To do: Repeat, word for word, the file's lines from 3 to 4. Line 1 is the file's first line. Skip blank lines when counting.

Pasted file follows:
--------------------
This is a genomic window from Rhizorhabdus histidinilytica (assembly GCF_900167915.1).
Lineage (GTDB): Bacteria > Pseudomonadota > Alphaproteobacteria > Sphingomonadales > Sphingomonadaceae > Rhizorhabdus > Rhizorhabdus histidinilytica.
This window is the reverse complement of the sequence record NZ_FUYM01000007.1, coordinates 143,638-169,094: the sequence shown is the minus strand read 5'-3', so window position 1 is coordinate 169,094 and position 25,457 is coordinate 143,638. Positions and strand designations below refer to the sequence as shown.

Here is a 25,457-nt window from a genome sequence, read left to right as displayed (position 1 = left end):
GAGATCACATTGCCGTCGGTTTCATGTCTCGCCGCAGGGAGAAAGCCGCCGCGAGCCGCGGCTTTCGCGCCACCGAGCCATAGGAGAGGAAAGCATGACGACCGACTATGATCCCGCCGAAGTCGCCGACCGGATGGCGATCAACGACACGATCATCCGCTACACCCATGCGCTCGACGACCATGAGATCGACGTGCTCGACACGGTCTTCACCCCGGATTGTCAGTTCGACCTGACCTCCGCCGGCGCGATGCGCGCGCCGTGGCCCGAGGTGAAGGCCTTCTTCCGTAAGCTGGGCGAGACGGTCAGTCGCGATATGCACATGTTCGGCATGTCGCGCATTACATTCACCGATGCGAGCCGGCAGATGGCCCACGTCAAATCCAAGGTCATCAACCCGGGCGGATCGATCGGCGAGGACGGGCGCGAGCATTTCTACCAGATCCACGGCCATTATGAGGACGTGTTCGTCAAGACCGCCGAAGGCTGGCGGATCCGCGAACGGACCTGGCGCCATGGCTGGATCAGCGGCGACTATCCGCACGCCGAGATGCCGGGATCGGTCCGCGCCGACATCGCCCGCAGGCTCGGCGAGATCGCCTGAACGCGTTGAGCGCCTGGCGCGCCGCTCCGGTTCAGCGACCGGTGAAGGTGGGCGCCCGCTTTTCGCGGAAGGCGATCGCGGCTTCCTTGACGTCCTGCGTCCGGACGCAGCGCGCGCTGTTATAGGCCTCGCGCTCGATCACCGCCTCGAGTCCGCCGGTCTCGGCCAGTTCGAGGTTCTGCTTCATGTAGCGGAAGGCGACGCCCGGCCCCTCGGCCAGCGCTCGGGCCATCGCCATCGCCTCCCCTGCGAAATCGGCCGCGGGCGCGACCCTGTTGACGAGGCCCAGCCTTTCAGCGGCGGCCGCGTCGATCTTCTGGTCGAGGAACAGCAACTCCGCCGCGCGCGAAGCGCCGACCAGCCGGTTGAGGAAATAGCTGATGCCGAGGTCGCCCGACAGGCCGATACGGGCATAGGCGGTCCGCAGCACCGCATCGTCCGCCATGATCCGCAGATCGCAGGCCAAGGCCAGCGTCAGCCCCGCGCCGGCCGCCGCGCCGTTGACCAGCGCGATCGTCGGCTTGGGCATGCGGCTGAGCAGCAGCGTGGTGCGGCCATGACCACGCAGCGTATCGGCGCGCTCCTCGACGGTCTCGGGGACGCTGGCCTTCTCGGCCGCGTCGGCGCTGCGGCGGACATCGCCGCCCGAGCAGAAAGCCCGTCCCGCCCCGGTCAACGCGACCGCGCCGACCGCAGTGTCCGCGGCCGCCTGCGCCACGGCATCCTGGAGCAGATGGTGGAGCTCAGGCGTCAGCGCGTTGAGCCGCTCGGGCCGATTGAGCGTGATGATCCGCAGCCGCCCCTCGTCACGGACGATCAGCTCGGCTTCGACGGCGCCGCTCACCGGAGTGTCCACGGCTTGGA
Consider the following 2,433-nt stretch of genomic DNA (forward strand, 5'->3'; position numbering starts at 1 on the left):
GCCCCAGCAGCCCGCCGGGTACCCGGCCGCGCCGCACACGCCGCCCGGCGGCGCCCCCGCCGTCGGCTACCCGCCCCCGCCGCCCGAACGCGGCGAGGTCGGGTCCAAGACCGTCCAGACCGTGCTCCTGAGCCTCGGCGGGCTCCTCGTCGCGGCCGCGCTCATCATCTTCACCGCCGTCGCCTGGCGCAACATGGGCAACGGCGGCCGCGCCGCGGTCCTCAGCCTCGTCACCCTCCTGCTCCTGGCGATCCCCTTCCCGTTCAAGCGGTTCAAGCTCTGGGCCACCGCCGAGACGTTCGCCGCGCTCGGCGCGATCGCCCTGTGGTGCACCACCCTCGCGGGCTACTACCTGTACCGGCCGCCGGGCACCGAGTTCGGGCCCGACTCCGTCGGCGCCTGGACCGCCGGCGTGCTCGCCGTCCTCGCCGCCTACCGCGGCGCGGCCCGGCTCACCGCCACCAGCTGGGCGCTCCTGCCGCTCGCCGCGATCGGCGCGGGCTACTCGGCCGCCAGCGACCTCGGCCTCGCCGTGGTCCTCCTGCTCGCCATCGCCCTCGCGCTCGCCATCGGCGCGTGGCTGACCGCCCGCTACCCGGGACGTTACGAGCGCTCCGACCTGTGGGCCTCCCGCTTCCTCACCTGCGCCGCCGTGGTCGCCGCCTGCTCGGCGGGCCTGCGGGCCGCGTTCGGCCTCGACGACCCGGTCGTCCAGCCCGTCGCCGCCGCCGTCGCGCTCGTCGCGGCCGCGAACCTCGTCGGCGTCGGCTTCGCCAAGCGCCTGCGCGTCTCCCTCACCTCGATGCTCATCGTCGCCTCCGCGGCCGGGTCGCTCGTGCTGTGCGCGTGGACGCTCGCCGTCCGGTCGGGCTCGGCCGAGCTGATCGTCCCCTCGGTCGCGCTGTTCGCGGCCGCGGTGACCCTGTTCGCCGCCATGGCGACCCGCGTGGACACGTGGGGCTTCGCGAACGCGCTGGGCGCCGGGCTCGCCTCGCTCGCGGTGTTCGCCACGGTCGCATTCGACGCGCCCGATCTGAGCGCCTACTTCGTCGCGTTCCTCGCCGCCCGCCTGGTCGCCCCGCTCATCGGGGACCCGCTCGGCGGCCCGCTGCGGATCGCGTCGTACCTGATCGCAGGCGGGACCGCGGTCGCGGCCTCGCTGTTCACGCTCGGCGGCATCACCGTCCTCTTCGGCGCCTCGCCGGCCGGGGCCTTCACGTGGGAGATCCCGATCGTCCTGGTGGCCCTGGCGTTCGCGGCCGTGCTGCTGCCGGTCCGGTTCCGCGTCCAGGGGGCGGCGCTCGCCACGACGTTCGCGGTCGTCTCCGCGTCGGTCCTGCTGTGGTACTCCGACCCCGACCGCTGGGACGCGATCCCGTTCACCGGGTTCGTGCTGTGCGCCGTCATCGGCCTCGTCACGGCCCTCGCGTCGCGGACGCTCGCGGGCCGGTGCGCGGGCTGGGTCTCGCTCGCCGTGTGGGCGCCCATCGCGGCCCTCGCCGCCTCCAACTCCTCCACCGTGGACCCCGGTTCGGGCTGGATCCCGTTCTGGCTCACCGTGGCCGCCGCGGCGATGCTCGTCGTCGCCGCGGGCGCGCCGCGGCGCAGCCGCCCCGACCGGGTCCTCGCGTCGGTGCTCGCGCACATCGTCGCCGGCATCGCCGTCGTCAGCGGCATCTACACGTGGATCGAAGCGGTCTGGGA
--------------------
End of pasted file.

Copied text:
This window is the reverse complement of the sequence record NZ_FUYM01000007.1, coordinates 143,638-169,094: the sequence shown is the minus strand read 5'-3', so window position 1 is coordinate 169,094 and position 25,457 is coordinate 143,638. Positions and strand designations below refer to the sequence as shown.

Here is a 25,457-nt window from a genome sequence, read left to right as displayed (position 1 = left end):